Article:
- Devil May Cry 3
- Metal Gear Solid 2: Sons of Liberty
- Mother 3
Moody, thought provoking, and chillingly beautiful at times, Strangeland, is a bizarre take on the point-and-click genre that will stick with players long after the credits roll. The story itself is dense with a script layered in symbolism, but never so obtuse where the uninformed can't get by. Thematically, much of the plot centres around the self - self-acceptance, self-doubt, self-destruction, and self-actualization - along with the pursuit of identity. Puzzles lean into the hostile aesthetic to provide a fair degree of challenge, while hints are always available. It all makes for a well-paced, well realized journey that doesn't outstay its welcome. Strangeland is a short adventure, but one of the finest entries in the genre.
It's as shocking as it is baffling that Nicalis blocked Galati's patch considering just how much better Save me Mr Tako: Definitive Edition is over the original release. A host of quality of life additions shine a spotlight on what was always a compelling adventure, albeit one bogged down in out of place design philosophies. The revamped difficulty curve makes stages far more engaging - lending them a flow that was previously missing - and the new hint system keeps progress moving at a steady pace. Save me Mr Tako may style itself like a typical Game Boy platformer, but it goes beyond mere homage and reaches genuine greatness.
NEO: The World Ends with You is a good RPG in its own right, but it does not live up to its predecessor's legacy. Combat eventually opens up to become chaotically fun and the series' sense of style is as fresh as ever, but the story leaves a lot to be desired. Beyond spotty pacing at times, the script lacks the strong character focus that defined the original. There's too much focus on world building and epic plotting instead of the intimacy that made TWEWY compelling to begin with. The fact that Final Remix's A New Day epilogue plays such a foundational role in the narrative doesn't exactly help matters either. NEO: The World Ends with You has a frantic battle system that only gets better, but the story is sure to disappoint.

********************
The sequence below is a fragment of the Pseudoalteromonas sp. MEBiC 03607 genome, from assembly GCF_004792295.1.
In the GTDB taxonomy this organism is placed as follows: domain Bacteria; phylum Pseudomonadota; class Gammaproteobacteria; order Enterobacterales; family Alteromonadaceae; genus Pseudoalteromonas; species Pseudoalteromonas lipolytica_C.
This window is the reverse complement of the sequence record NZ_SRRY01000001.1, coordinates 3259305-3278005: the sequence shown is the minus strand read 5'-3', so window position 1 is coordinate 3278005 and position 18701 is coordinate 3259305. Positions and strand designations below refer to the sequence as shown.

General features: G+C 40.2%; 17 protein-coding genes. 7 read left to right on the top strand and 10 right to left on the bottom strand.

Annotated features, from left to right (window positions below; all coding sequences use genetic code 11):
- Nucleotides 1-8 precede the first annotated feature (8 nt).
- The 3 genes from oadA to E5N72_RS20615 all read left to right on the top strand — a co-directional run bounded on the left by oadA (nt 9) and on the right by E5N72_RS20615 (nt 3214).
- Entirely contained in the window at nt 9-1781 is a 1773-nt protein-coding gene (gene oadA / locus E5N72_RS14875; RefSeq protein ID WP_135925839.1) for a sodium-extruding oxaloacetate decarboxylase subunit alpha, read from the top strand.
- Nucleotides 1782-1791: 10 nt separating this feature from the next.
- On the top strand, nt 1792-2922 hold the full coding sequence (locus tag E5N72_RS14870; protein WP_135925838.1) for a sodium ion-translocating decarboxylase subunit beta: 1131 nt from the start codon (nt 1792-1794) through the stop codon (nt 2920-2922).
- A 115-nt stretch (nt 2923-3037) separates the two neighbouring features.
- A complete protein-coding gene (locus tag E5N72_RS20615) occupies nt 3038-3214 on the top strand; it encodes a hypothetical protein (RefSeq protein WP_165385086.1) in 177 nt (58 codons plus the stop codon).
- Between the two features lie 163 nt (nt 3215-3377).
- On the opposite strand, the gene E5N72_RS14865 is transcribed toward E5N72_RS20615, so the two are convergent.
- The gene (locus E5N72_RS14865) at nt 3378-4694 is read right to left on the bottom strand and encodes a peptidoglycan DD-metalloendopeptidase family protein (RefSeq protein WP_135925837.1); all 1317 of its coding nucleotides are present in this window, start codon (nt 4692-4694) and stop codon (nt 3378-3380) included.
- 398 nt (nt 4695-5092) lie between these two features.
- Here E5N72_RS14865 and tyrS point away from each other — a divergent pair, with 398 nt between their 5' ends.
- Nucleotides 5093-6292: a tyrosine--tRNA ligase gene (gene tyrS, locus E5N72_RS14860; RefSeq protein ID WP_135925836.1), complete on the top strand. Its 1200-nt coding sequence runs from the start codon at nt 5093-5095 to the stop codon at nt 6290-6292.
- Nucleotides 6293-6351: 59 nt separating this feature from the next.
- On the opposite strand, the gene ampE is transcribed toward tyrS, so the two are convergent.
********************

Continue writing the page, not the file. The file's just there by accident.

Between the steep difficulty curve and unconventional story, Shin Megami Tensei III won't appeal to everyone - but those who can stomach strategizing through even random battles while reading between the script's lines will be rewarded with an outstanding RPG. Tokyo's warped state post-Conception leads to a hostile atmosphere that's carried all the way to the credits, and dungeons are elaborately designed and make use of consistently fresh gimmicks. Multiple endings keep the story replayable, with Hard Mode offering series veterans even more challenge. There's nuance to every aspect of gameplay, from the Press Turn battle system to Demon fusion and recruitment. As true in 2021 as it was in 2003, Shin Megami Tensei III Nocturne HD Remaster is nothing short of a must-play RPG.
NieR Replicant 1.22 is an outstanding remake and an excellent action RPG in its own right. Combat is fast paced, focused, and well varied between three distinct weapon types and eight magic spells. Dungeons appear simple but their design is deceptively clever, and they carry a Legend of Zelda-esque charm to them. The visuals are greatly improved from the original, from character models to background details. Bosses are downright bombastic, masterfully juggling tense battles with visceral set pieces. The story is simply beautiful, making brilliant use of music to amplify already deeply emotional storytelling. Above all else, Replicant plays into concepts only possible in a video game - leading to a genuinely unforgettable experience. If you only play one game this year, make it NieR Replicant 1.22.